Feeling pain on the outside edge of your foot (lateral foot pain) is usually the first thing people with cuboid syndrome notice. It’s a relatively common condition, but not always recognized since it can come on slowly over time.
Trauma to the foot, be it a sudden injury or gradually repetitive forces may damage the supporting soft tissues causing the cuboid bone to move out of its usual position. It can then act like a block, limiting the movement of the surrounding bones in the foot.
This may happen suddenly due to an injury such as an ankle sprain, or develop gradually over time from repetitive tension through the bone and surrounding structures.
The 3 main causes of the cuboid syndrome is from a injury (sprain most likely inversion), repetitive strain (overuse, running, jumping) or altered foot biomechanics (foot pronation or flat feet).
The symptoms related to a cuboid syndrome can be lateral foot pain, swelling around the cuboid area, decreased ankle mobility and increased pain in weight bearing.
It is strongly recommended to seek help from your physiotherapist as the cuboid syndrome will not appear on a xray, unless there is an actual fracture of the cuboid bone.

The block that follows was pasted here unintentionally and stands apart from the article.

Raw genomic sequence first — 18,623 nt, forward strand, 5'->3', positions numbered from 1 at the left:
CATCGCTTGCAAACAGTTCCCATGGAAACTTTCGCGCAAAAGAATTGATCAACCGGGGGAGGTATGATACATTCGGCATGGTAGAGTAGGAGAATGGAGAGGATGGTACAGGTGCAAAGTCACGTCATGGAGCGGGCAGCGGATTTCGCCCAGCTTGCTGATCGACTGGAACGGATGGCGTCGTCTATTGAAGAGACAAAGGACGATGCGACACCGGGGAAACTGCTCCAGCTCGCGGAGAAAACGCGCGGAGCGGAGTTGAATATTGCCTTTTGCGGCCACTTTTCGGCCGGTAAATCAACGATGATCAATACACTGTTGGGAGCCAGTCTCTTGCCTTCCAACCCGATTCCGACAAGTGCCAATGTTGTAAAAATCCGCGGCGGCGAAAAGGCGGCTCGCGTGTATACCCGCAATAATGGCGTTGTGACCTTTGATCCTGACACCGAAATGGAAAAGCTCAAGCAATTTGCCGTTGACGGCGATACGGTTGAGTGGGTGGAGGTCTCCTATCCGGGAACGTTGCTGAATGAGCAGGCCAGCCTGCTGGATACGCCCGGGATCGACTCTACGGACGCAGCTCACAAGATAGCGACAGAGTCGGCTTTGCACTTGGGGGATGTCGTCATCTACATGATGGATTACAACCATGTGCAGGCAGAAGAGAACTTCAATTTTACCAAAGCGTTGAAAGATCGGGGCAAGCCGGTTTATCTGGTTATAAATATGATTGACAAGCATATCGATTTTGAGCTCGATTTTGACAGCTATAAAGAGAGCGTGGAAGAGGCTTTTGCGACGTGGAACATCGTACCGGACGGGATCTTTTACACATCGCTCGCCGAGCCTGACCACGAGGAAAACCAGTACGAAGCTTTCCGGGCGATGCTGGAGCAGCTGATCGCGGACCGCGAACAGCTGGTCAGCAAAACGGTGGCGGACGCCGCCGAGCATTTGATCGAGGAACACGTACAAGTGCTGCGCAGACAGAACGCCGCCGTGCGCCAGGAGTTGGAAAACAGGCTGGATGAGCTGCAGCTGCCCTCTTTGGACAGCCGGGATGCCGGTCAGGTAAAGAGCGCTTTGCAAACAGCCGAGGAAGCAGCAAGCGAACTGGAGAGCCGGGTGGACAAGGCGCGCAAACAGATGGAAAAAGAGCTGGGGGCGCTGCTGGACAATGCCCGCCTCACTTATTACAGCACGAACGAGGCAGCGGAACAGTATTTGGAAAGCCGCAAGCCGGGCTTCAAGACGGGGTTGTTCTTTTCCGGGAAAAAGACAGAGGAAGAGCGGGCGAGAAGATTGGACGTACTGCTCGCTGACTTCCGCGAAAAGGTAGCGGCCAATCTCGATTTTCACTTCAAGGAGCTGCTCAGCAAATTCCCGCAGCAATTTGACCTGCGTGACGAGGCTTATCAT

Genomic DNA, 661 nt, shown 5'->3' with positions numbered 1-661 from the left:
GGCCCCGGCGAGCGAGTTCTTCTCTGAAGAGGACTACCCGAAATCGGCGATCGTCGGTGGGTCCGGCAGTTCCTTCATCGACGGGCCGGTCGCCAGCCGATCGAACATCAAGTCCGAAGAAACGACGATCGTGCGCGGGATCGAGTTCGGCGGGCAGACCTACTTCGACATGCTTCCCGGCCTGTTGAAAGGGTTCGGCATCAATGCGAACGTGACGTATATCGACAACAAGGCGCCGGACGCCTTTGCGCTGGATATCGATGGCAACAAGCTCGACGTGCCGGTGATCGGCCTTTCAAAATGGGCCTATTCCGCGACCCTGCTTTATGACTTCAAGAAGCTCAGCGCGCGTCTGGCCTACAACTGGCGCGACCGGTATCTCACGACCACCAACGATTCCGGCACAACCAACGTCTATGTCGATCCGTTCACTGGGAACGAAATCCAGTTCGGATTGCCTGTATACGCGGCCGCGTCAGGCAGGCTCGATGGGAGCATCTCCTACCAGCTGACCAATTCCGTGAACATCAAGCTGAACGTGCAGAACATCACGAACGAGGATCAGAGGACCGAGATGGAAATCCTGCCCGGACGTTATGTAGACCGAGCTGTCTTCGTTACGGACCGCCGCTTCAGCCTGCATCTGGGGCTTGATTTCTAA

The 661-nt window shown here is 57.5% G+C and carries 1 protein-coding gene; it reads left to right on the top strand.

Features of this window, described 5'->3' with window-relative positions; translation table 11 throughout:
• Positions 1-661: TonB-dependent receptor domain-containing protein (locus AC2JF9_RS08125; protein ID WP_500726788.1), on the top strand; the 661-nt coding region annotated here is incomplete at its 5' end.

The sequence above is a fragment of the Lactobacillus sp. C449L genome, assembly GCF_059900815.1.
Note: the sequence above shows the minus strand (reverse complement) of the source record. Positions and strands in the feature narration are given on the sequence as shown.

Your physiotherapist will assess the condition and evaluate what is causing the cuboid the shift out of alignment. The assessment will not only include the foot and lower leg but the whole lower quadrant (Low back, hip and knee) because as you know, it’s all connected !!
The peroneus longus muscle runs down the outer side of the lower leg attaching on to the outer side of the foot. Tension placed through this muscle from repetitive activities usually locks the cuboid in the altered position causing sustained pain.
If you remember the previous article on the glutes, you will remember that the glute muscles help to stabilize your pelvis to avoid your knees to shift medially and cause your foot to pronate. By losing your arch support, you keep the cuboid blocked in the injured position.
Your therapist will be able to mobilize the cuboid in the right alignment with manual therapy techniques, release the soft tissue in the lower leg and foot (peroneus longus mostly), tape the foot to support the cuboid in the corrected position, show individualized exercises to your condition.
If the exercises and other techniques are not sufficient to old your foot arch, orthotics can be needed to support the structures. Come and see Katie, physiotherapist at the clinic for custom orthotic fitting!
RICE (Rest, Ice, Compression and Elevation) is always a good start at home to help the inflammation process when you notice the pain.
The cuboid syndrome is fairly easy to treat if it’s recognized early!
Keep your eyes open on the blog for an example of exercise program to follow if you think you are experiencing pain from a cuboid syndrome.